May 31st, 2017

What I Love About My Medical Students

Kashif Shaikh, MD

Kashif Shaikh, MD, is the 2016-17 Chief Resident in Internal Medicine at the University of Central Florida College of Medicine.

We all start with medical school

I still remember the day I got the welcome letter from my medical school. I was super excited and proud. My dreams of becoming a physician were now a reality. So, I pushed myself during my two basic science years and awaited my clinical years.

I bought my first stethoscope and white coat in anticipation of my third year. (By the way, I still have the stethoscope that I bought almost 15 years ago, and it is the only stethoscope I still use.) I started my first rotation in community health sciences and family medicine. I was thrilled! But, the first patient I saw described his chief complaint in a most interesting way. My patient said, “I have a gas that starts in my stomach and goes into my head.” Even though I have been practicing history-taking for some time, it took me a moment to collect myself and to complete that medical history. Anyway, things got better with time. Nothing beats being a third year senior medical student in a white coat with a stethoscope hanging around your neck.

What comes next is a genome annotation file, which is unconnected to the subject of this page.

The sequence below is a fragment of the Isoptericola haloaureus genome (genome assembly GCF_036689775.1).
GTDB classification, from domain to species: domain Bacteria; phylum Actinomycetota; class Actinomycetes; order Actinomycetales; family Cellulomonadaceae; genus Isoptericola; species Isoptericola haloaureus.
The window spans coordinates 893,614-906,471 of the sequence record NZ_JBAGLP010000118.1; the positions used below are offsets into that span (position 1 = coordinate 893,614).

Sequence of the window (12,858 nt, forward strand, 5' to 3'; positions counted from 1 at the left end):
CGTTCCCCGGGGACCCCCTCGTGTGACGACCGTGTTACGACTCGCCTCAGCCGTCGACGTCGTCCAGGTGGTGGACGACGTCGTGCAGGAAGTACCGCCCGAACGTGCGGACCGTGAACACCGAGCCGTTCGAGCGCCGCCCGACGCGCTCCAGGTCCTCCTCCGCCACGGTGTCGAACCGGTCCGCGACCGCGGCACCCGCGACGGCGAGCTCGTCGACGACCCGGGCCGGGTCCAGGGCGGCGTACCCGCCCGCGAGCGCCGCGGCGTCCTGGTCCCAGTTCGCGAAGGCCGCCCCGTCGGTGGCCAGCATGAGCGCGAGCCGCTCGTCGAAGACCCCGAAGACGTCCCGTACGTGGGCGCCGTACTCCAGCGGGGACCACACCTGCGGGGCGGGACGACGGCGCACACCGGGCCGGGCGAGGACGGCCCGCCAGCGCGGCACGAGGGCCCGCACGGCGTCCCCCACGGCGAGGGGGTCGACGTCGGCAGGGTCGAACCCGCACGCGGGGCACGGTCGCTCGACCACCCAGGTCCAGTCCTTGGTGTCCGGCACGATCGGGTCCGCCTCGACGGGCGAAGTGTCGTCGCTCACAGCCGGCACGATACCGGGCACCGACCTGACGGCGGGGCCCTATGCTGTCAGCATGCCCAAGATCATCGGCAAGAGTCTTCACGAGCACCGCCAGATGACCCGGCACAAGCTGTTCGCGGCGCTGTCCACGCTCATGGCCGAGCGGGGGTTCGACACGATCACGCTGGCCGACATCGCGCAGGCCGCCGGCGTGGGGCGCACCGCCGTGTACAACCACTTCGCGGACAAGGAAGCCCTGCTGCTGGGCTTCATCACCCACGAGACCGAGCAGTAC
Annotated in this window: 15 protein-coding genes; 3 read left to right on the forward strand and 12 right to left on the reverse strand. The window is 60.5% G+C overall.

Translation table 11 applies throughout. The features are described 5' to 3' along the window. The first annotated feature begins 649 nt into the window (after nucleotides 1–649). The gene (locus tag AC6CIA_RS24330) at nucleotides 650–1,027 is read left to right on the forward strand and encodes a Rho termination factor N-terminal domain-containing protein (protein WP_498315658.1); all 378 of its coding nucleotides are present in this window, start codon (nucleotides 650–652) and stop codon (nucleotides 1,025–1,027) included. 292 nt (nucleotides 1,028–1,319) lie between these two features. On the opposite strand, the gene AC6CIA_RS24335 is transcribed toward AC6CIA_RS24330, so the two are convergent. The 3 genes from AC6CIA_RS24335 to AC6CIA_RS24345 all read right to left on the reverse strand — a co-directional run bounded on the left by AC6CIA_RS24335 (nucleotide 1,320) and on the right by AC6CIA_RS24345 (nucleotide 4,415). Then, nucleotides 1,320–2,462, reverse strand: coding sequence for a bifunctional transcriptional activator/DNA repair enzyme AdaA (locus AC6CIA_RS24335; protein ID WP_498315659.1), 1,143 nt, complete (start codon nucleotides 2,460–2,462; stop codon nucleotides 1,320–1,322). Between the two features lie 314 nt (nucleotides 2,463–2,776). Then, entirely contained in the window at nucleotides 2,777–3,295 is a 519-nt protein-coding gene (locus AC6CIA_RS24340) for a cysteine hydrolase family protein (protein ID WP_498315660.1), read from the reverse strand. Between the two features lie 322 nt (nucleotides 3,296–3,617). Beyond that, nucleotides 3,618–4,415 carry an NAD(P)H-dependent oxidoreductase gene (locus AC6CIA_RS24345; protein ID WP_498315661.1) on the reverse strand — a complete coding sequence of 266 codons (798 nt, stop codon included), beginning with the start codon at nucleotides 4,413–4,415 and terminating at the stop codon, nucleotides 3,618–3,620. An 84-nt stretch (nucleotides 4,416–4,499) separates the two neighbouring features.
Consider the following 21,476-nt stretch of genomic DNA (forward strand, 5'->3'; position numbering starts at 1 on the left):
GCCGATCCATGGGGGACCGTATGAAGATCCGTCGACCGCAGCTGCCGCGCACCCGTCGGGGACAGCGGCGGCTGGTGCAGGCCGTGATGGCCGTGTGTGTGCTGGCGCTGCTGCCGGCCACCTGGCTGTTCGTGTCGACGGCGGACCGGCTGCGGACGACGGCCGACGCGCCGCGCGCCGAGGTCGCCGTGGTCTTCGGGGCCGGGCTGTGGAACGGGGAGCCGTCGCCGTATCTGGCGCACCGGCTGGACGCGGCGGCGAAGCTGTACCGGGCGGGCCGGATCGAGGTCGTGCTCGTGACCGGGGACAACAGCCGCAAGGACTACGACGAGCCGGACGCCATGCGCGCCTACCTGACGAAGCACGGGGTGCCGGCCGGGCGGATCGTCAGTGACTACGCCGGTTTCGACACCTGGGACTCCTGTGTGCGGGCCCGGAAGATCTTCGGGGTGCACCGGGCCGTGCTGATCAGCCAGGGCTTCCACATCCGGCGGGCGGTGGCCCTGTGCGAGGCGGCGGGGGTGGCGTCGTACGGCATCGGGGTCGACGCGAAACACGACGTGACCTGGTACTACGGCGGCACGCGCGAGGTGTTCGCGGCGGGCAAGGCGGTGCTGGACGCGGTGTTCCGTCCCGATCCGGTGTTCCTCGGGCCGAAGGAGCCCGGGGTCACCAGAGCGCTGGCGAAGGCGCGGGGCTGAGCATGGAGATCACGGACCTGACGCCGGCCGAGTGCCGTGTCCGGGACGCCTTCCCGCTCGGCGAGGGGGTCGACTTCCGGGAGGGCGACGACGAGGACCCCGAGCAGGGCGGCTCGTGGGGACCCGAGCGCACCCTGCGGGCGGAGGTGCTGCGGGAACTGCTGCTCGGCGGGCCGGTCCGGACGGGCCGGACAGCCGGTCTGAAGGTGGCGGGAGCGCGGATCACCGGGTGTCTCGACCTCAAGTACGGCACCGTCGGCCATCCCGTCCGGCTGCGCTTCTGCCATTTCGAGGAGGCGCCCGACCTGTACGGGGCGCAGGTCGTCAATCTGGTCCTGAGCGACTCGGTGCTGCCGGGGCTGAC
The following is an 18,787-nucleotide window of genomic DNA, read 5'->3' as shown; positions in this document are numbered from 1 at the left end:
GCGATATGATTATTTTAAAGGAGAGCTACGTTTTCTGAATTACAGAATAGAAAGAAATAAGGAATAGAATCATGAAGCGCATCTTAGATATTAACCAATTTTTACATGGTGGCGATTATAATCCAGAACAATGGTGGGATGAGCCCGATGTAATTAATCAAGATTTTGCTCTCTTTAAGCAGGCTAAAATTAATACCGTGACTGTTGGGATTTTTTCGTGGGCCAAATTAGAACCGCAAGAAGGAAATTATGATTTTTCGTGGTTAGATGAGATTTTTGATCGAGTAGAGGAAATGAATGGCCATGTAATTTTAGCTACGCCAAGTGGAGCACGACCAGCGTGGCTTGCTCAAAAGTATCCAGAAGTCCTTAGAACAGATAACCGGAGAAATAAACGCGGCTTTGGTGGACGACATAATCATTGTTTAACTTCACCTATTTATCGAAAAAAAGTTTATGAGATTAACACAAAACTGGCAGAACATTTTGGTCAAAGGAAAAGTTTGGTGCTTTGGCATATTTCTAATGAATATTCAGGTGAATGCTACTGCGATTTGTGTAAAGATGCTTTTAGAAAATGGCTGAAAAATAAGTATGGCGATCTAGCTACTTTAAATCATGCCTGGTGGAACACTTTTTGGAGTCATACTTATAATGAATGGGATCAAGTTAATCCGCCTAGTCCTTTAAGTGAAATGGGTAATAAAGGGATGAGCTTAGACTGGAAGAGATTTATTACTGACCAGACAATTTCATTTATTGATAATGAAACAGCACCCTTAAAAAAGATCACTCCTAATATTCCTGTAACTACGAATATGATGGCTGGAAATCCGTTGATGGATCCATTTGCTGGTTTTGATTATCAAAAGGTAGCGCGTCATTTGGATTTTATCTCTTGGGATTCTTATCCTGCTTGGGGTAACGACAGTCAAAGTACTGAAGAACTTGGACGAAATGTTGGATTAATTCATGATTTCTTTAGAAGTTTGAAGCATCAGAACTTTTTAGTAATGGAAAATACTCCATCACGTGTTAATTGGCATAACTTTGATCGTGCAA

Johannes Jansson/ [CC BY 2.5 dk] via Wikimedia Commons

 I began my medicine clerkship. By that time, I could take a comprehensive history and physical without losing a beat. I started interacting more with residents and attendings. I wanted to be a teacher, and I started identifying role models.